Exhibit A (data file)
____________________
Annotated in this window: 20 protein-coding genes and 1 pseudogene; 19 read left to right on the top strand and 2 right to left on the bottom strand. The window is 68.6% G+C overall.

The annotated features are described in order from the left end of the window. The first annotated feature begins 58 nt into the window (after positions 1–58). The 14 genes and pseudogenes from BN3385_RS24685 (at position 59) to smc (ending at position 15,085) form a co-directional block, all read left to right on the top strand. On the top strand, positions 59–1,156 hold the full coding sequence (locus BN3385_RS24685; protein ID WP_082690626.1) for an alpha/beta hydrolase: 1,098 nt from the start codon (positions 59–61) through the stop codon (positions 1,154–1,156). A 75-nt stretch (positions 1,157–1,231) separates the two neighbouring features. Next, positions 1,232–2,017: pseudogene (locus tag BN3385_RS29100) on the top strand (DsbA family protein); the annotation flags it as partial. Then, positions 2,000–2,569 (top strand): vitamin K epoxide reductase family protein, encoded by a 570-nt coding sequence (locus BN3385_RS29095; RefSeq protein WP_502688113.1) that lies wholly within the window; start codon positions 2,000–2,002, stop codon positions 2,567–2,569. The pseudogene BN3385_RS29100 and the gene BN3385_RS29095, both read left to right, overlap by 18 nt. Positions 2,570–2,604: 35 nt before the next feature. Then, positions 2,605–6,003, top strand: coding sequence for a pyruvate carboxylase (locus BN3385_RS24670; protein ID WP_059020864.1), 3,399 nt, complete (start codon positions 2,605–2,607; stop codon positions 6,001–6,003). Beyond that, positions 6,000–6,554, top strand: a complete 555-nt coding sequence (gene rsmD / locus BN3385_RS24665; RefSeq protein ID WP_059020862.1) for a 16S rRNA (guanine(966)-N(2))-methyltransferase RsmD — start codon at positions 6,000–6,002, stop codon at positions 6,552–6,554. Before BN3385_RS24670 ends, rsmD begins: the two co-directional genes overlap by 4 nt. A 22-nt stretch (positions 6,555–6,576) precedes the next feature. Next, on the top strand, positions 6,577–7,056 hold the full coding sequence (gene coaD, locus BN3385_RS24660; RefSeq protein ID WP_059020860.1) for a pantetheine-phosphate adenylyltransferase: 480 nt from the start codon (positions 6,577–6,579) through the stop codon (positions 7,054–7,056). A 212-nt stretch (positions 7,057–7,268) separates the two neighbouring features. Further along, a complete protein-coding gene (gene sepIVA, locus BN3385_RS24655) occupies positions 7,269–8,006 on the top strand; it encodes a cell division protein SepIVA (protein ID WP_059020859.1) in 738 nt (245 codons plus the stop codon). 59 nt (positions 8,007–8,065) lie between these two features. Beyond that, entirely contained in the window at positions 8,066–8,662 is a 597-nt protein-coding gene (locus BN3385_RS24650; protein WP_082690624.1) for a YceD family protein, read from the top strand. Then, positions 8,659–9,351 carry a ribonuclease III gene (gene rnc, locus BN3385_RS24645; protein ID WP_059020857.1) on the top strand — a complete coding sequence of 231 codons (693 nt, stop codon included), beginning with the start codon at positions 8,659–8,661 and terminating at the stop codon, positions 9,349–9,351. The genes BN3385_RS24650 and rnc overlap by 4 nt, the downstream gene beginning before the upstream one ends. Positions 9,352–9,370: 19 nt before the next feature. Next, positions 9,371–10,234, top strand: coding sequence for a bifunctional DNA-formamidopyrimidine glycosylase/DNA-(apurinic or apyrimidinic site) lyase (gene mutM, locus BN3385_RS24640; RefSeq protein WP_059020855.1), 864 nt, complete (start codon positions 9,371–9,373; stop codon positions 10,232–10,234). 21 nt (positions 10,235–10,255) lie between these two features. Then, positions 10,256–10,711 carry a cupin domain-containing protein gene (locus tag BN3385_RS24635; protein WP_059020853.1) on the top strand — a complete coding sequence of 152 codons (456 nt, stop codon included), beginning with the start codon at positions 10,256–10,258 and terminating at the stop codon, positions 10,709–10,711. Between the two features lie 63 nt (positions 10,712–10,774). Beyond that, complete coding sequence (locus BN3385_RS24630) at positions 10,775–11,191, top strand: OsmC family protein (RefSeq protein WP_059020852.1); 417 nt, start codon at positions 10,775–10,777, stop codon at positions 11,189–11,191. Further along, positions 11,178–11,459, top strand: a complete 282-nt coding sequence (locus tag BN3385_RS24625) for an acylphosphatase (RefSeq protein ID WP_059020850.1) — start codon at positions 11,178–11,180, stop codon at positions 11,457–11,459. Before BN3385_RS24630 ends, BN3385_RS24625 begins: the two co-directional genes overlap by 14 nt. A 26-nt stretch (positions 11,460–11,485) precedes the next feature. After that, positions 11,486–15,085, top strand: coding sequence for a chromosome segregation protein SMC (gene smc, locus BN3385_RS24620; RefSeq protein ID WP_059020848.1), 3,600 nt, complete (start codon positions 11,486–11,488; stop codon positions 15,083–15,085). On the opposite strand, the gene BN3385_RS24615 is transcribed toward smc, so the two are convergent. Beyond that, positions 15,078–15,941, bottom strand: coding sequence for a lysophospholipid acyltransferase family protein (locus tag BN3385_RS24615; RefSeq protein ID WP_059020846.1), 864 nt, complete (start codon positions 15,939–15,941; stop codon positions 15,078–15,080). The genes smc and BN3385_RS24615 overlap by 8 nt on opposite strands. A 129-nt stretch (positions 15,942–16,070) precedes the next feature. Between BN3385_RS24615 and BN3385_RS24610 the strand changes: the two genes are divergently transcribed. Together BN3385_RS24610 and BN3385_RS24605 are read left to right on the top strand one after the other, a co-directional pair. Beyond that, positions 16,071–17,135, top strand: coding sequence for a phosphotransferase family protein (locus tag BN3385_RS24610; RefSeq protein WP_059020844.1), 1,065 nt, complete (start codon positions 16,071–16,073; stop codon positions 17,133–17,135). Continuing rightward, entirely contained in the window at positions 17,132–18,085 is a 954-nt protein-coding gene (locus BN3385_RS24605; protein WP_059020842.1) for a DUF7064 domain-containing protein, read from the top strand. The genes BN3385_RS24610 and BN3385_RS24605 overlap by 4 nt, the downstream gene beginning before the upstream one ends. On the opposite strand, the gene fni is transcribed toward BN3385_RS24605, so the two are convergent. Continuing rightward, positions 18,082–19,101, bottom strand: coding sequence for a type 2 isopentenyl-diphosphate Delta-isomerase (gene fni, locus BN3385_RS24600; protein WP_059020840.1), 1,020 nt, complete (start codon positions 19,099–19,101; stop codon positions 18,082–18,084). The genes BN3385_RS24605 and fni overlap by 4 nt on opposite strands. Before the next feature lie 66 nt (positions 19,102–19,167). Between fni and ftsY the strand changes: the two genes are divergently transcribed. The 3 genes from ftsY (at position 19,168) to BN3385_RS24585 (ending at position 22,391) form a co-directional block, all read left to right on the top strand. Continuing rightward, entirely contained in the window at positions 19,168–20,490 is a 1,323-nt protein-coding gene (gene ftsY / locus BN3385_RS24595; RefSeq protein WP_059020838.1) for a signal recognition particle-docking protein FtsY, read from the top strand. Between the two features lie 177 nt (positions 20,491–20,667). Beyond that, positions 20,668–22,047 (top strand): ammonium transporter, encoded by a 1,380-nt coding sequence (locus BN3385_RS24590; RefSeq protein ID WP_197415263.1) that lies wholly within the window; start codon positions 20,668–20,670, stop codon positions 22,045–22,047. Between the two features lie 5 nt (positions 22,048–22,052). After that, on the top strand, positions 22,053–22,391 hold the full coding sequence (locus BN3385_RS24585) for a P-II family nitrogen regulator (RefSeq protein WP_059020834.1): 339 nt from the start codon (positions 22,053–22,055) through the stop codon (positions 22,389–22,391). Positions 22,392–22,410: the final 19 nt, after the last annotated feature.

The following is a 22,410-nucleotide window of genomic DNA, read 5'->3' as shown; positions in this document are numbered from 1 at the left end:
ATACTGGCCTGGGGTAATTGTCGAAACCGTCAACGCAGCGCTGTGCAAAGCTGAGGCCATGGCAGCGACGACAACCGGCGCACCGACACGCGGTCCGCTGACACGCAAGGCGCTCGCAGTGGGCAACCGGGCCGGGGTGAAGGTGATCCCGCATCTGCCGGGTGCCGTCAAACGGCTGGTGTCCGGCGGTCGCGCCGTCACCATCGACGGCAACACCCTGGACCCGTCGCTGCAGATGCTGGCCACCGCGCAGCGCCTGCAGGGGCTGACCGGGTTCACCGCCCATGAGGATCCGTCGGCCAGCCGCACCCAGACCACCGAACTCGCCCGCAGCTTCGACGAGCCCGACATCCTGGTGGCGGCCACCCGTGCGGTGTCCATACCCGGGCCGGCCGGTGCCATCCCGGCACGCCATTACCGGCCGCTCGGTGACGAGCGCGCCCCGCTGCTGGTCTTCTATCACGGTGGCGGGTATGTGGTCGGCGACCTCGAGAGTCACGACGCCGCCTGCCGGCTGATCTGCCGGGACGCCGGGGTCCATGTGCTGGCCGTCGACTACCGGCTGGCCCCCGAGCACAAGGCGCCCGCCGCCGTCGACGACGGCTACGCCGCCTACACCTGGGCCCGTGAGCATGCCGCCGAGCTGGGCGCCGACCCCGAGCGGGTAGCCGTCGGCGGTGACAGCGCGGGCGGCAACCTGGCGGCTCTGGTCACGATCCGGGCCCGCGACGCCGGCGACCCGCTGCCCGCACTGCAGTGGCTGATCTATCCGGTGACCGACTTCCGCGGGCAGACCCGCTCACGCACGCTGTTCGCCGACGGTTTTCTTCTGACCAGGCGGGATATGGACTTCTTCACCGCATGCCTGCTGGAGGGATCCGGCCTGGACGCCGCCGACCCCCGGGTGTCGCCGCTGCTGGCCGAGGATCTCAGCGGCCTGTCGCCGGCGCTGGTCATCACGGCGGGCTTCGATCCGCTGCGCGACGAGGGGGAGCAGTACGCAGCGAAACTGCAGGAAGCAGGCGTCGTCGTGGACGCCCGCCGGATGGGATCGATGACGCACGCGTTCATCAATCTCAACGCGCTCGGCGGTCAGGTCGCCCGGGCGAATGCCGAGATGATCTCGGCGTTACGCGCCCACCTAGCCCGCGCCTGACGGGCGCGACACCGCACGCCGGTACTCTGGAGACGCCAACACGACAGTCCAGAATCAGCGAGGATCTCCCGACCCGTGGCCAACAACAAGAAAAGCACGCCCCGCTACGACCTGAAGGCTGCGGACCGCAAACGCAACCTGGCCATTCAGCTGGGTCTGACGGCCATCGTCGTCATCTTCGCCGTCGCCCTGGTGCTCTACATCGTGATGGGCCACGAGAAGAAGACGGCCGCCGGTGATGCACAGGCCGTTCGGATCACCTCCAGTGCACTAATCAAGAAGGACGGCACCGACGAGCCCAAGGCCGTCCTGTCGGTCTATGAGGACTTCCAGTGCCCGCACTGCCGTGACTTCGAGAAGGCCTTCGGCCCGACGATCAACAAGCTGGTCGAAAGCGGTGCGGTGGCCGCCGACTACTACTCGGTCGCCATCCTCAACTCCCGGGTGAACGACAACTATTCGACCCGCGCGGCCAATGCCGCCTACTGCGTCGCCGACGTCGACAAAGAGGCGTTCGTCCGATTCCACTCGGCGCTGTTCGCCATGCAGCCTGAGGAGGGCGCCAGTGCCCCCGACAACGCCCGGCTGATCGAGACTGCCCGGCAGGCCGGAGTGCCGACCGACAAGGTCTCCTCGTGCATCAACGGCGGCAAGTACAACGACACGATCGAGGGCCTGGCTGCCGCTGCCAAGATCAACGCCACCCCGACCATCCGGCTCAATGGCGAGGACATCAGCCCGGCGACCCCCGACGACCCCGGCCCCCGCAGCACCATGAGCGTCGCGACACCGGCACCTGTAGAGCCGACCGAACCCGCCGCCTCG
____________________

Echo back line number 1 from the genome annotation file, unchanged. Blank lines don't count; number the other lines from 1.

Annotated in this window: 20 protein-coding genes and 1 pseudogene; 19 read left to right on the top strand and 2 right to left on the bottom strand. The window is 68.6% G+C overall.